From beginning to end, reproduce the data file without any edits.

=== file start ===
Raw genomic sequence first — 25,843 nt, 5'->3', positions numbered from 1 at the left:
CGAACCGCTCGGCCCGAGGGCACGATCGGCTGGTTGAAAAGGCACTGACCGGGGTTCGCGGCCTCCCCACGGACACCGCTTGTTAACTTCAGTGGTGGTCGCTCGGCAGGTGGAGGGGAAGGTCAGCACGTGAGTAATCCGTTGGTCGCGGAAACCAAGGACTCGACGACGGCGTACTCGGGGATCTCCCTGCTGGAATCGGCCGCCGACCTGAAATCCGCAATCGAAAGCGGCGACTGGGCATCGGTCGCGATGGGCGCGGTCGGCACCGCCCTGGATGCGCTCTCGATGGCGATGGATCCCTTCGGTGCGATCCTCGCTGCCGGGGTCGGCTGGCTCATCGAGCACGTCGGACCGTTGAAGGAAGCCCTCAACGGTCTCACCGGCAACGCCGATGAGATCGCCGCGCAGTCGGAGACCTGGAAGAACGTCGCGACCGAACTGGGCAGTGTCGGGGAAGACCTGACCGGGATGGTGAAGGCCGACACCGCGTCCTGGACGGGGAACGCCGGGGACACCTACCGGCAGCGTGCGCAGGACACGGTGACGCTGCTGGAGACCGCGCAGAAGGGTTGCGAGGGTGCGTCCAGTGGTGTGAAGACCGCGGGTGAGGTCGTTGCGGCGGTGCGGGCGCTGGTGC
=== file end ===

Raw genomic sequence first — 25,843 nt, 5'->3', positions numbered from 1 at the left:
CGAACCGCTCGGCCCGAGGGCACGATCGGCTGGTTGAAAAGGCACTGACCGGGGTTCGCGGCCTCCCCACGGACACCGCTTGTTAACTTCAGTGGTGGTCGCTCGGCAGGTGGAGGGGAAGGTCAGCACGTGAGTAATCCGTTGGTCGCGGAAACCAAGGACTCGACGACGGCGTACTCGGGGATCTCCCTGCTGGAATCGGCCGCCGACCTGAAATCCGCAATCGAAAGCGGCGACTGGGCATCGGTCGCGATGGGCGCGGTCGGCACCGCCCTGGATGCGCTCTCGATGGCGATGGATCCCTTCGGTGCGATCCTCGCTGCCGGGGTCGGCTGGCTCATCGAGCACGTCGGACCGTTGAAGGAAGCCCTCAACGGTCTCACCGGCAACGCCGATGAGATCGCCGCGCAGTCGGAGACCTGGAAGAACGTCGCGACCGAACTGGGCAGTGTCGGGGAAGACCTGACCGGGATGGTGAAGGCCGACACCGCGTCCTGGACGGGGAACGCCGGGGACACCTACCGGCAGCGTGCGCAGGACACGGTGACGCTGCTGGAGACCGCGCAGAAGGGTTGCGAGGGTGCGTCCAGTGGTGTGAAGACCGCGGGTGAGGTCGTTGCGGCGGTGCGGGCGCTGGTGC